Does anyone live there? We are moving there in July and I’m starting my research and trying to decide if we should live on base at Kirtland or out in town. It’ll be our first move where neither of our kids will live with us full-time, as both will be away at college come August.
We almost took jobs there in 1986. All I remember is that I wanted trees in my yard but that part of town was expensive.
Well, I can say that a lot has changed in 35+ years.
OP-at what point in your AF career are you/your family? In other words, how long do you anticipate being at Kirtland? Is this the final stop in your AF career or will there be other assignments in the future? I ask because-like everywhere else in the USA-the real estate market is pretty hot, up well over 10% the past year alone.
And like everywhere else, it’s got distinct neighborhoods…and traffic. How far from the base are you willing to commute?
All that said, I generally recommend that living in the community, absent other factors, beats living on base when you’re near a large city-but that clearly is a personal thing.
It’s probably best for you to take a least one trip to the city before your transfer; depending on where you are from and where you have been stationed before, it may be something completely different from what you are used to .
My husband is not in the Air Force, but another service. He’ll retire two years after we move there, and we have no plans whatsoever to stay there post-retirement. This will be our 7th military move and we’ve been pretty evenly split between on/off base living so far. Minimal commute would be ideal- he’s still recovering from the two plus hours each way he had in the Bay Area, and that was two duty stations ago! Ha! Probably no more than 20-25 mins each way.
@WayOutWestMom will be able to give you all the information you will need.
We almost moved there a few years ago for a job. To me it’s a town that has a city that has a little bit of everything. Crime, nice safe places, arts, boring suburb looking areas, skiing, hiking, etc. I guess it’s missing a beach.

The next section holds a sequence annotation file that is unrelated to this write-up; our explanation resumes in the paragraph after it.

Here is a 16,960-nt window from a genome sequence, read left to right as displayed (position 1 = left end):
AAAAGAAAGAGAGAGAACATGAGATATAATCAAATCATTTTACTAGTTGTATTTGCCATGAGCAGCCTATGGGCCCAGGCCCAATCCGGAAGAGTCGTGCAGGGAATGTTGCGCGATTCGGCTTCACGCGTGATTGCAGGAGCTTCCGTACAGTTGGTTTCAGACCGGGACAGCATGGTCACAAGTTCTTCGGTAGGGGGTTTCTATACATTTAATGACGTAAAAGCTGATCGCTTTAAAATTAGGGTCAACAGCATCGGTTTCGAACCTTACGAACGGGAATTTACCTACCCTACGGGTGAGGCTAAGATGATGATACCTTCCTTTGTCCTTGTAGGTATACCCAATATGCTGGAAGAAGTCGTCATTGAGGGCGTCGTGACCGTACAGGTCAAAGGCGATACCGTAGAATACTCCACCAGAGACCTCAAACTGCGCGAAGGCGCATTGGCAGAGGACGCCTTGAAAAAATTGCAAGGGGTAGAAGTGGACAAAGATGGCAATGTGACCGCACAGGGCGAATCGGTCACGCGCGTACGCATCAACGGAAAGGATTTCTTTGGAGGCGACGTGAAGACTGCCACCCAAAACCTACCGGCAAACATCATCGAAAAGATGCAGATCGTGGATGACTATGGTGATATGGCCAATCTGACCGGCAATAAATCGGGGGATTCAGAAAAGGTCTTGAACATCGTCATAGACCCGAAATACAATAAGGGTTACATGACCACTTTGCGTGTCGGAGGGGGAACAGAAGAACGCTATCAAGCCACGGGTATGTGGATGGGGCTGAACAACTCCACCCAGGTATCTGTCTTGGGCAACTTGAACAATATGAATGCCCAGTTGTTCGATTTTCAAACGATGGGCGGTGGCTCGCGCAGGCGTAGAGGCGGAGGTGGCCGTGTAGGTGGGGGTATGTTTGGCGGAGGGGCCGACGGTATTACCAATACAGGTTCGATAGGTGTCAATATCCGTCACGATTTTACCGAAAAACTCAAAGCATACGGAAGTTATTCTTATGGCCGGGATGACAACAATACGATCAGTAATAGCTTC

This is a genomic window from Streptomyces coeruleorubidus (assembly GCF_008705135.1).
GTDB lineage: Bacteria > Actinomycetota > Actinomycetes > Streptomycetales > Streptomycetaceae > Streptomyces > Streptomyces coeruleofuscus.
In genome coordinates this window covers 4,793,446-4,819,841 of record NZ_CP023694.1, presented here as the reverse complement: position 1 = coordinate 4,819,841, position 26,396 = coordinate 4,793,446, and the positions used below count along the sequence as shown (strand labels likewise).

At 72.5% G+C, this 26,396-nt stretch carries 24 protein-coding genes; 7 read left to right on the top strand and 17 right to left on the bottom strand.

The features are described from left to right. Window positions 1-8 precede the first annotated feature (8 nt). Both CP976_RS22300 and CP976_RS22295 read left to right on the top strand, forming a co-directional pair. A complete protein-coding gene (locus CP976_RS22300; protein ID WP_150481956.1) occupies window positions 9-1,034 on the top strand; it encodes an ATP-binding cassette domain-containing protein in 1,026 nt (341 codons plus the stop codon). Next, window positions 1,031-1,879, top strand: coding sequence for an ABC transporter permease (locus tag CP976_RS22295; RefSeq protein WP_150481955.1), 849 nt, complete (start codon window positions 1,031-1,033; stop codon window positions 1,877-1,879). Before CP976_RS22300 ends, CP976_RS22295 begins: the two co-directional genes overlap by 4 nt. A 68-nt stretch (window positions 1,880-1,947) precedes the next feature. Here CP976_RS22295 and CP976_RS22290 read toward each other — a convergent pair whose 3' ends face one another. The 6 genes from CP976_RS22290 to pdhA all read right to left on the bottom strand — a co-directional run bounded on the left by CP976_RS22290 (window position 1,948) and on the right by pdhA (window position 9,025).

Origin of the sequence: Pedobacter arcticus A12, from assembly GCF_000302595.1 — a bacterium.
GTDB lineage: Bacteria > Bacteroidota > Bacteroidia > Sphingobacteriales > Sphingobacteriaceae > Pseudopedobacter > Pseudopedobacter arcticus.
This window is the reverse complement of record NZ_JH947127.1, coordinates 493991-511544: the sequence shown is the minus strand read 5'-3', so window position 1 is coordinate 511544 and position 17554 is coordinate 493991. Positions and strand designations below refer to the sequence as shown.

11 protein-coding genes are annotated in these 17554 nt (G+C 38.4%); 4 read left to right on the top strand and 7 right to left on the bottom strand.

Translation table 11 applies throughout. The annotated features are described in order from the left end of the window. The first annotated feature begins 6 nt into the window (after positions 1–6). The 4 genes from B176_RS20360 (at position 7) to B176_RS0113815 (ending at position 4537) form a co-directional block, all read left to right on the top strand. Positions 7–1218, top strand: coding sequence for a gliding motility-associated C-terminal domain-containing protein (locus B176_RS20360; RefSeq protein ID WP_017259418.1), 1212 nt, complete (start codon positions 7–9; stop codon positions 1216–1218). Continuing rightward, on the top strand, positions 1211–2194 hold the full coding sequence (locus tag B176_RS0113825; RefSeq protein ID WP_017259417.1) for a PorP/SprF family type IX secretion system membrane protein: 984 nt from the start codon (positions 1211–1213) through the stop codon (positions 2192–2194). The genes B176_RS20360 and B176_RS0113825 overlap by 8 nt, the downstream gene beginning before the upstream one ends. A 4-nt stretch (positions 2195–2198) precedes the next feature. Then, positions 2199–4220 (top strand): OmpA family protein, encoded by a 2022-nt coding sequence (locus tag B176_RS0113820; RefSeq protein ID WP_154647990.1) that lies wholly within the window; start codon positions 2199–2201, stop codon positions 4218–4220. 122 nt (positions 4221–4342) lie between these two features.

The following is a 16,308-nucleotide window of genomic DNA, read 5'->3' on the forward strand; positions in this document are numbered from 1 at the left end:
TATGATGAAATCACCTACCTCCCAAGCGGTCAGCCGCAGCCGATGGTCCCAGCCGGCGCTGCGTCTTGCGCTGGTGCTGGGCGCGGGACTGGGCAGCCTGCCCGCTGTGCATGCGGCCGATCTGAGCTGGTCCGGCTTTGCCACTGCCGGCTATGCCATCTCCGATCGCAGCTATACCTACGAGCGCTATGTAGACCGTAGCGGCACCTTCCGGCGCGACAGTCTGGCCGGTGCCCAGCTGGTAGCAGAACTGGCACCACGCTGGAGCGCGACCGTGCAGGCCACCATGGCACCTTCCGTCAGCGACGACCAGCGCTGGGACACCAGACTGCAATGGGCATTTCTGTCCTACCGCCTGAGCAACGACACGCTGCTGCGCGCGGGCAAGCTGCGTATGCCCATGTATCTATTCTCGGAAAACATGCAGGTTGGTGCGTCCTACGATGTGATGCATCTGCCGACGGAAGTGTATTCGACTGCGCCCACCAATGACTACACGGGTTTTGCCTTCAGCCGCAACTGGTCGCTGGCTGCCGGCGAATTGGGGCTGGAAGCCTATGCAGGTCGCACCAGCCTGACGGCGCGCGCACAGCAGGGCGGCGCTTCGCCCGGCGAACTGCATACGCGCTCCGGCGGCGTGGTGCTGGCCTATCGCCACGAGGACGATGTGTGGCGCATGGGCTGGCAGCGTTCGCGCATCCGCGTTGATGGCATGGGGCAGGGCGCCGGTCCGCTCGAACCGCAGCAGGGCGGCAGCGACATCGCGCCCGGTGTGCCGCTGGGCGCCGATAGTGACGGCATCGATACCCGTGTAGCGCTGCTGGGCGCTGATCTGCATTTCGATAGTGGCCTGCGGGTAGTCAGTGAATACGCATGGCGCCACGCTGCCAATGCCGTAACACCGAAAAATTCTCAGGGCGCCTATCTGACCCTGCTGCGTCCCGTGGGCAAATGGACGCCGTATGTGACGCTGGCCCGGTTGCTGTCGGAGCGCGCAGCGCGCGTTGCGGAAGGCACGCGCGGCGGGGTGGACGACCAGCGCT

Give it a shot for 2 years. You might end up liking it.
Long time resident of ABQ. Moved there in 1980; left just 2 months ago.
The base housing is old, like built in the 1950s old and not updated-- (except for the BAQ/BOQ–which are fairly new apartments).
I would recommend you consider off base housing.
Also the area immediately around base can be problematic as it’s a low income area and has seen increasing crime. Avoid anything along Central Ave, and Gibson Ave west of the base (where family off-base housing is located) due issues with the homeless, drug dealing and crime.
What’s your housing budget? I’d recommend the NE heights (particularly closer to the mountains to the east and north of Commanche), the Far Northeast Heights, along the west side of the Rio Grande north of Central (some really nice housing developments there) or the Westside if you want to stay in town. People also commute into base from the ABQ “suburbs” of Corrales, Rio Rancho and Placitas (former hippie commune where Easy Rider was filmed that is now all big houses in the hills).
The one issue with living on the Westside (which anything on the west side of the Rio Grande, including Rio Rancho and Corrales) is traffic. There are only 6 bridges across the Rio Grande in ABQ (from N to S: Alameda, Paseo del Norte, Montaño, I-40, Central Ave and Bridge St.) Alameda, Montaño and Bridge are 2 lane roads with limited access. Central and Bridge are pretty far south of where most people actually live so aren’t useful crossings. Paseo and I-40 have very heavy commuter traffic during rush hours and can back up. My work colleague lives in Corrales (our place of employment was literally between the Truman and Gibson gates of the base.) and it routinely took her 45+ minutes to make the drive during rush hour. In normal traffic, it’s more like a 25 minute drive.